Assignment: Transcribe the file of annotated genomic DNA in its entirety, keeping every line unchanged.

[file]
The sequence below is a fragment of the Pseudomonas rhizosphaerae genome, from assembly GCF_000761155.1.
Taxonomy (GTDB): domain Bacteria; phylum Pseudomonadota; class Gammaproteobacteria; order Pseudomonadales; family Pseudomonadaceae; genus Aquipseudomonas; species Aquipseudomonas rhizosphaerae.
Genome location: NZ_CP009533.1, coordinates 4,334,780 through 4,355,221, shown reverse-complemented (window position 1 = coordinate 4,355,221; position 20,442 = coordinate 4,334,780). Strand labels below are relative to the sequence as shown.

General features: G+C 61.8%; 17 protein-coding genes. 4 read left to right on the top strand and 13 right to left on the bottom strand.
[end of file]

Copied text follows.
The sequence below is a fragment of the Pseudomonas rhizosphaerae genome, from assembly GCF_000761155.1.
Taxonomy (GTDB): domain Bacteria; phylum Pseudomonadota; class Gammaproteobacteria; order Pseudomonadales; family Pseudomonadaceae; genus Aquipseudomonas; species Aquipseudomonas rhizosphaerae.
Genome location: NZ_CP009533.1, coordinates 4,334,780 through 4,355,221, shown reverse-complemented (window position 1 = coordinate 4,355,221; position 20,442 = coordinate 4,334,780). Strand labels below are relative to the sequence as shown.

General features: G+C 61.8%; 17 protein-coding genes. 4 read left to right on the top strand and 13 right to left on the bottom strand.